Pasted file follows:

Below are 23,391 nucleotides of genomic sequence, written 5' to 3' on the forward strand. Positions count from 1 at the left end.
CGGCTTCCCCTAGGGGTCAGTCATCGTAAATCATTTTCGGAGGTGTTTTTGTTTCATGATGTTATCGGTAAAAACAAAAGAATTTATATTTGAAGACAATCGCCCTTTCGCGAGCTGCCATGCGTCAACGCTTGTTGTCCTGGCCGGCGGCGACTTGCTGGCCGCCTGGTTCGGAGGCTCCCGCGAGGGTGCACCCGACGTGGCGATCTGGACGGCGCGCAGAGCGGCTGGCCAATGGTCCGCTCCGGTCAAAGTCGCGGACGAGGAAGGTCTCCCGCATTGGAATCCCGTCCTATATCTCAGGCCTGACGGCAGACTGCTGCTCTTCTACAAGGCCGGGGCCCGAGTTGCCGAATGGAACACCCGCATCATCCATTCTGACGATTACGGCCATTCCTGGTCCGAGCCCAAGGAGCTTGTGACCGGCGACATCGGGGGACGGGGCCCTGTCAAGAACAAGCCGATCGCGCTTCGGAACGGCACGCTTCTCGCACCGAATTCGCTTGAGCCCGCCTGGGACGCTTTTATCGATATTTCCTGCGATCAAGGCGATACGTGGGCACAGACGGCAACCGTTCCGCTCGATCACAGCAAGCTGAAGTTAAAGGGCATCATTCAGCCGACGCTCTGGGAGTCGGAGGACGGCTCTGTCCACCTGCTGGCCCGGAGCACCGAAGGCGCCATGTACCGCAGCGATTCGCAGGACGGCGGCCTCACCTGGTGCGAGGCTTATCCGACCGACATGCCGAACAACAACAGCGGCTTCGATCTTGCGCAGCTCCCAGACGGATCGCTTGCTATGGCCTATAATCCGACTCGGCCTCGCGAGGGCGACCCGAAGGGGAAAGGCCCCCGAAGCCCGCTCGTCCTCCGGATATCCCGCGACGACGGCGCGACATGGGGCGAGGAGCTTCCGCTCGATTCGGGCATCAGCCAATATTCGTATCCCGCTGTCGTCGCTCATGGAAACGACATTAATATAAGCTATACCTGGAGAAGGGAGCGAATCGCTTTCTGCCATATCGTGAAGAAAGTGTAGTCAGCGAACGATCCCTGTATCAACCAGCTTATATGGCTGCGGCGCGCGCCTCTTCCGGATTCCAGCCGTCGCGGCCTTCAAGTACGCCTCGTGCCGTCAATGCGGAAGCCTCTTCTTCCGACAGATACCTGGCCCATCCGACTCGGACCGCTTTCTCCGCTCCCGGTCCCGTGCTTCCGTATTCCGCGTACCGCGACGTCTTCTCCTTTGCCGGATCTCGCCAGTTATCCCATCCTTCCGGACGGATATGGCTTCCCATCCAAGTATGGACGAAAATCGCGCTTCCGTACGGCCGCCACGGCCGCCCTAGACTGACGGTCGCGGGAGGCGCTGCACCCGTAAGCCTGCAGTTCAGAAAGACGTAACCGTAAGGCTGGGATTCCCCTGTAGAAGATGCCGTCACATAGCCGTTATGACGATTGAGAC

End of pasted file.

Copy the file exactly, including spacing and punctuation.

Below are 23,391 nucleotides of genomic sequence, written 5' to 3' on the forward strand. Positions count from 1 at the left end.
CGGCTTCCCCTAGGGGTCAGTCATCGTAAATCATTTTCGGAGGTGTTTTTGTTTCATGATGTTATCGGTAAAAACAAAAGAATTTATATTTGAAGACAATCGCCCTTTCGCGAGCTGCCATGCGTCAACGCTTGTTGTCCTGGCCGGCGGCGACTTGCTGGCCGCCTGGTTCGGAGGCTCCCGCGAGGGTGCACCCGACGTGGCGATCTGGACGGCGCGCAGAGCGGCTGGCCAATGGTCCGCTCCGGTCAAAGTCGCGGACGAGGAAGGTCTCCCGCATTGGAATCCCGTCCTATATCTCAGGCCTGACGGCAGACTGCTGCTCTTCTACAAGGCCGGGGCCCGAGTTGCCGAATGGAACACCCGCATCATCCATTCTGACGATTACGGCCATTCCTGGTCCGAGCCCAAGGAGCTTGTGACCGGCGACATCGGGGGACGGGGCCCTGTCAAGAACAAGCCGATCGCGCTTCGGAACGGCACGCTTCTCGCACCGAATTCGCTTGAGCCCGCCTGGGACGCTTTTATCGATATTTCCTGCGATCAAGGCGATACGTGGGCACAGACGGCAACCGTTCCGCTCGATCACAGCAAGCTGAAGTTAAAGGGCATCATTCAGCCGACGCTCTGGGAGTCGGAGGACGGCTCTGTCCACCTGCTGGCCCGGAGCACCGAAGGCGCCATGTACCGCAGCGATTCGCAGGACGGCGGCCTCACCTGGTGCGAGGCTTATCCGACCGACATGCCGAACAACAACAGCGGCTTCGATCTTGCGCAGCTCCCAGACGGATCGCTTGCTATGGCCTATAATCCGACTCGGCCTCGCGAGGGCGACCCGAAGGGGAAAGGCCCCCGAAGCCCGCTCGTCCTCCGGATATCCCGCGACGACGGCGCGACATGGGGCGAGGAGCTTCCGCTCGATTCGGGCATCAGCCAATATTCGTATCCCGCTGTCGTCGCTCATGGAAACGACATTAATATAAGCTATACCTGGAGAAGGGAGCGAATCGCTTTCTGCCATATCGTGAAGAAAGTGTAGTCAGCGAACGATCCCTGTATCAACCAGCTTATATGGCTGCGGCGCGCGCCTCTTCCGGATTCCAGCCGTCGCGGCCTTCAAGTACGCCTCGTGCCGTCAATGCGGAAGCCTCTTCTTCCGACAGATACCTGGCCCATCCGACTCGGACCGCTTTCTCCGCTCCCGGTCCCGTGCTTCCGTATTCCGCGTACCGCGACGTCTTCTCCTTTGCCGGATCTCGCCAGTTATCCCATCCTTCCGGACGGATATGGCTTCCCATCCAAGTATGGACGAAAATCGCGCTTCCGTACGGCCGCCACGGCCGCCCTAGACTGACGGTCGCGGGAGGCGCTGCACCCGTAAGCCTGCAGTTCAGAAAGACGTAACCGTAAGGCTGGGATTCCCCTGTAGAAGATGCCGTCACATAGCCGTTATGACGATTGAGAC